It is only recently that I clearly realized that I would not have been born without the Holocaust. We should be grateful to Dr Nir for not only surviving, but thriving, as a psychiatrist treating the trauma he himself had experienced.

Albert Stunkard, MD
Dr Stunkard died on July 12, 2014, after a career as a world-renowned obesity psychiatrist and researcher. As a Professor of Psychiatry at the Perelman School of Medicine, he pioneered advances in understanding night-eating genetic contributions to body weight, the use of behavior modification for altering eating and activity, the role of serotonin in weight loss medications, and the usefulness of bariatric surgery.

Not long ago, I was asked to speak on obesity on an Internet broadcast. Reading more about Dr Stunkard’s studies, I realize how little I knew.

Emanuel Tanay, MDDr Tanay, like Dr Nir, was a Holocaust survivor, also pretending to be Catholic and ending up in the US. He transformed that experience into becoming a world-renowned psychiatrist. He greatly enhanced our understanding of PTSD, Holocaust survivors, and, interestingly enough, murderers, like the murderers I saw in my work in prison.

He chronicled his life in his book Passport to Life: Autobiographical Reflections on the Holocaust (Forensic Press, 2004). What a model he was of resilience and transforming tragedy into triumph.

John Urbaitis, MD
I knew Dr Urbaitis best among the psychiatrists mentioned here. He was a gentleman, a gentle man, a gentleman psychiatrist. He died in August, 2014.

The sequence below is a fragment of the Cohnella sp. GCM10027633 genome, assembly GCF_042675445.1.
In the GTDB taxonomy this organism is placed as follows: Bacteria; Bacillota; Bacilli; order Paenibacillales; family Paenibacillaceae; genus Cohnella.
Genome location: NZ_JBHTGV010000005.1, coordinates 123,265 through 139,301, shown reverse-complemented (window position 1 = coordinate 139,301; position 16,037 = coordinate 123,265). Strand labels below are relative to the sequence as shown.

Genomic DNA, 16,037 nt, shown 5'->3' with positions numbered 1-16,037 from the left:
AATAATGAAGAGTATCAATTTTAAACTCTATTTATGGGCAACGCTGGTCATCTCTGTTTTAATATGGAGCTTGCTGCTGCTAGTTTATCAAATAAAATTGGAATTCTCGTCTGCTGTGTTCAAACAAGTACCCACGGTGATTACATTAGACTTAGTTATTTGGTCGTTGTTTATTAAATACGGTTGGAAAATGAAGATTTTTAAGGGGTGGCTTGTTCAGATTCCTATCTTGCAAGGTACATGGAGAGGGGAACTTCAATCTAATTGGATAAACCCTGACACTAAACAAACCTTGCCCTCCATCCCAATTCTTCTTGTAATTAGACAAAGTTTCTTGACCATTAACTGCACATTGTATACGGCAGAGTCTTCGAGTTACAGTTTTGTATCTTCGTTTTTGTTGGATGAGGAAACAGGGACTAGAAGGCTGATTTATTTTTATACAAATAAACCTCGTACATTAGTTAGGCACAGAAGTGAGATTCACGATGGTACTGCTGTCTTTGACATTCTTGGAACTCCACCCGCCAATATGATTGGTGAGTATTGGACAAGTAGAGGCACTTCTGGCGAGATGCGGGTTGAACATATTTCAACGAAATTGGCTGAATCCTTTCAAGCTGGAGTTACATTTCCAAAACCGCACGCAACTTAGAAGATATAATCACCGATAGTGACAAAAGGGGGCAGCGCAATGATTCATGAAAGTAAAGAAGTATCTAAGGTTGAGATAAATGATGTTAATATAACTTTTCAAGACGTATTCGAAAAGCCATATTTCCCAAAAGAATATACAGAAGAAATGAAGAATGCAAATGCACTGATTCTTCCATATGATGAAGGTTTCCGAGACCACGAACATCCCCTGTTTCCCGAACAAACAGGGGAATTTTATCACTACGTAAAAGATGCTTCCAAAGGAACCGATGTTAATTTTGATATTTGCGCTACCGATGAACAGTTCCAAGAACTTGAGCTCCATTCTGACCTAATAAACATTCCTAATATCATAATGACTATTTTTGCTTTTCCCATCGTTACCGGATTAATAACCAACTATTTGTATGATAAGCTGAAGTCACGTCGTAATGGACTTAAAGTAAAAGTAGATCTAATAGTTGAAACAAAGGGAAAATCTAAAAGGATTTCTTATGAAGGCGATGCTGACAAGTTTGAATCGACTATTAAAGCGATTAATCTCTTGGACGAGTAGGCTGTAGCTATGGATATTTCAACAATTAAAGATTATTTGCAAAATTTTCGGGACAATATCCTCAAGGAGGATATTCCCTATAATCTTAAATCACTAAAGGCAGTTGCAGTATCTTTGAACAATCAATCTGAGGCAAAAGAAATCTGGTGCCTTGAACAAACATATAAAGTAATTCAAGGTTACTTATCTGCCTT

We exchanged emails now and then. The last one was in response to my request for help on that book chapter on ethical leadership in psychiatry. Shortly after, he wrote back: “Steve, please send me your draft. John.”

He was a model of ethical leadership in psychiatry, especially community psychiatry and the Maryland Psychiatric Society.

I found out that he died suddenly at the age of 72 from a heart attack while attending a music festival in Edinburgh. To my bittersweet delight, I only then discovered that he too loved jazz.

Another colleague, Ken Thompson, MD, gave me permission to reprint part of his toast to Dr Urbaitis:

I see he died suddenly while at the Edinburgh Festival. Too early but a fine way to go for a lover of the mist and pipes. Raising a wee dram to him.

Psychiatrists around the world
We psychiatrists in the US can be provincial at times, so let us learn from the lives of psychiatrists around the world. Some of the ones I have known within and outside of the US can teach us about:

• the importance of love and compassion
• personal and professional resilience
• the power of the pen
• the strength of humility and dignity over hubris and humiliation
• the important overlap of religion and psychiatry
• the keys to general health and well-being

These are the dark, cold days of winter, at least in my hometown. Nearly everything in nature seems dead, but much will return to life in the spring. These psychiatrists are dead and will not spring back to life, except for what they left to psychiatry and to their personal lives.

It is winter in composer Franz Schubert’s Austria. As Schubert, the composer of the song cycle Winterreise mentioned at the outset, once said, “When I tried to sing of pain, it turned to love.”

We invite readers to add their own eulogies in the comments section.

Note to readers: We ask that all readers include their full name and professional titles with their comments.


Note: As with all blogs on, the opinions expressed in this commentary are solely those of the author.